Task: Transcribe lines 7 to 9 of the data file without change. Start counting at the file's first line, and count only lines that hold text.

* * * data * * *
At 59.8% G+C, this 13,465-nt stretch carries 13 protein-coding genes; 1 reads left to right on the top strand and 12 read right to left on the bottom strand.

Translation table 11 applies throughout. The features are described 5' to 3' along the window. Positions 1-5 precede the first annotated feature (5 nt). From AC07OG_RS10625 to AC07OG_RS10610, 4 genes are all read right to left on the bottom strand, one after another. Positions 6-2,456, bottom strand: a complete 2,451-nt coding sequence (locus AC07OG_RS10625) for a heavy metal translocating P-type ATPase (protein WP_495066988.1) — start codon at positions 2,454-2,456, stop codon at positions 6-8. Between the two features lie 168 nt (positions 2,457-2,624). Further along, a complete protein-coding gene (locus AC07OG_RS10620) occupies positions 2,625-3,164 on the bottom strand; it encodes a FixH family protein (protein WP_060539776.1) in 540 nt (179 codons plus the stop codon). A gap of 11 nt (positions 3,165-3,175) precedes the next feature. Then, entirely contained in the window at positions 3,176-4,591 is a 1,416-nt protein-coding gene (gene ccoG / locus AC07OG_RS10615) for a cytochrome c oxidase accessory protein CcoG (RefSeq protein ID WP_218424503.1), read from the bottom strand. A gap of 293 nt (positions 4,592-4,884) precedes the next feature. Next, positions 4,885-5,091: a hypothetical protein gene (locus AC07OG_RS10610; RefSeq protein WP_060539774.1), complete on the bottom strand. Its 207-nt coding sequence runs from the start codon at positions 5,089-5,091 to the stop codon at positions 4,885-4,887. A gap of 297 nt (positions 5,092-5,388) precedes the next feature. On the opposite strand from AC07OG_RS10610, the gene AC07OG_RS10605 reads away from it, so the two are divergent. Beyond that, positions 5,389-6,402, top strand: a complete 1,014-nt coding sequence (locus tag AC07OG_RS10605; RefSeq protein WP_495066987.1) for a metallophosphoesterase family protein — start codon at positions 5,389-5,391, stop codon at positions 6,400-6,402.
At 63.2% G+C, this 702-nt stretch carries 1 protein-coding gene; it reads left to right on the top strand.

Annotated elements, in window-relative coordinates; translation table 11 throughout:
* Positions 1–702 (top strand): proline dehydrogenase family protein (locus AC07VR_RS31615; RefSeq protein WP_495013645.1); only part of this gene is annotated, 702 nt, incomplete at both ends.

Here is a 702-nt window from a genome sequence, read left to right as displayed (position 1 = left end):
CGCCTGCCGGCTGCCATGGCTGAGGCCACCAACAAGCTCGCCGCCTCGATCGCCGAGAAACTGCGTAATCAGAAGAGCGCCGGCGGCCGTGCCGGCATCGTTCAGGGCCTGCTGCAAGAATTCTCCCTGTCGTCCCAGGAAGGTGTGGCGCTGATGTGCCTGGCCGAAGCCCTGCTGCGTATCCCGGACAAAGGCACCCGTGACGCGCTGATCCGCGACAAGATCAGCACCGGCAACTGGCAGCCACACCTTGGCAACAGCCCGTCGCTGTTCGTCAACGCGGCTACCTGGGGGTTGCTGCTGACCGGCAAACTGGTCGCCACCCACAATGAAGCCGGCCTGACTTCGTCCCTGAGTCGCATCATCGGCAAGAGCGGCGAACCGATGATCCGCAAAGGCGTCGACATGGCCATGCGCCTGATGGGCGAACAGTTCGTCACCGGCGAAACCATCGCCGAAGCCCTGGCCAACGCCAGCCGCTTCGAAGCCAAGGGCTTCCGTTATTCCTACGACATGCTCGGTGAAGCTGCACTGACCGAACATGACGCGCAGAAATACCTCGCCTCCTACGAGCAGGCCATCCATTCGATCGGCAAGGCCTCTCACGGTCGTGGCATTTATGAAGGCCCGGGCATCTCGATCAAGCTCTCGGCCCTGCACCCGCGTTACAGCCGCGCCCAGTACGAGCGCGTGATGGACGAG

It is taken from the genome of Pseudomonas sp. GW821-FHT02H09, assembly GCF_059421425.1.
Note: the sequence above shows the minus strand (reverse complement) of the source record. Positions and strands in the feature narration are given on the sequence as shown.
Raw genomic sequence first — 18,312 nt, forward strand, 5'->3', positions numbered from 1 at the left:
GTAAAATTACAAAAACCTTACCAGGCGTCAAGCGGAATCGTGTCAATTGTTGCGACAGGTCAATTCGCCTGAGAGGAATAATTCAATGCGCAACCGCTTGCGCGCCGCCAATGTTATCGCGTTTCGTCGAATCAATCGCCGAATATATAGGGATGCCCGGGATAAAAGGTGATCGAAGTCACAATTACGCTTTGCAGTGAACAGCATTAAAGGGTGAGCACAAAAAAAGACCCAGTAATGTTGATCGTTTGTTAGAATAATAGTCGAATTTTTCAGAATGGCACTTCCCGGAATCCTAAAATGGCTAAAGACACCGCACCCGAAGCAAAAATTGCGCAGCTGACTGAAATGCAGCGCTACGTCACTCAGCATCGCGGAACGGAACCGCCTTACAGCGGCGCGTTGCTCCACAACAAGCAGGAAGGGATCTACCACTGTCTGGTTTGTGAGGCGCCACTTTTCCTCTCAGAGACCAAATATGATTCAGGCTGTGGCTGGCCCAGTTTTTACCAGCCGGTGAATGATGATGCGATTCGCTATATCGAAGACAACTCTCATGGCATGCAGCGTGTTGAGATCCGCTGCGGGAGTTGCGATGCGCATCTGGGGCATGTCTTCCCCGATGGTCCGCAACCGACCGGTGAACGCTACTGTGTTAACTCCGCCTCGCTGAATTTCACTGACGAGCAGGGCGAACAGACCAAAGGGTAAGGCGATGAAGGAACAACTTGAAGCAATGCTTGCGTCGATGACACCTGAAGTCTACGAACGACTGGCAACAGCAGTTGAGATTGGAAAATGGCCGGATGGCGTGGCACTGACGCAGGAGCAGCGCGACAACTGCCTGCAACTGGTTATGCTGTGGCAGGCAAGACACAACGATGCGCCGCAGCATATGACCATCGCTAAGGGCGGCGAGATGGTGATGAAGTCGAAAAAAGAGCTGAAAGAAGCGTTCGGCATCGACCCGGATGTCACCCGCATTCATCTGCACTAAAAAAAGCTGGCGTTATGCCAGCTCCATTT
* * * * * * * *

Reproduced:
CGCCTGCCGGCTGCCATGGCTGAGGCCACCAACAAGCTCGCCGCCTCGATCGCCGAGAAACTGCGTAATCAGAAGAGCGCCGGCGGCCGTGCCGGCATCGTTCAGGGCCTGCTGCAAGAATTCTCCCTGTCGTCCCAGGAAGGTGTGGCGCTGATGTGCCTGGCCGAAGCCCTGCTGCGTATCCCGGACAAAGGCACCCGTGACGCGCTGATCCGCGACAAGATCAGCACCGGCAACTGGCAGCCACACCTTGGCAACAGCCCGTCGCTGTTCGTCAACGCGGCTACCTGGGGGTTGCTGCTGACCGGCAAACTGGTCGCCACCCACAATGAAGCCGGCCTGACTTCGTCCCTGAGTCGCATCATCGGCAAGAGCGGCGAACCGATGATCCGCAAAGGCGTCGACATGGCCATGCGCCTGATGGGCGAACAGTTCGTCACCGGCGAAACCATCGCCGAAGCCCTGGCCAACGCCAGCCGCTTCGAAGCCAAGGGCTTCCGTTATTCCTACGACATGCTCGGTGAAGCTGCACTGACCGAACATGACGCGCAGAAATACCTCGCCTCCTACGAGCAGGCCATCCATTCGATCGGCAAGGCCTCTCACGGTCGTGGCATTTATGAAGGCCCGGGCATCTCGATCAAGCTCTCGGCCCTGCACCCGCGTTACAGCCGCGCCCAGTACGAGCGCGTGATGGACGAG

It is taken from the genome of Pseudomonas sp. GW821-FHT02H09, assembly GCF_059421425.1.
Note: the sequence above shows the minus strand (reverse complement) of the source record. Positions and strands in the feature narration are given on the sequence as shown.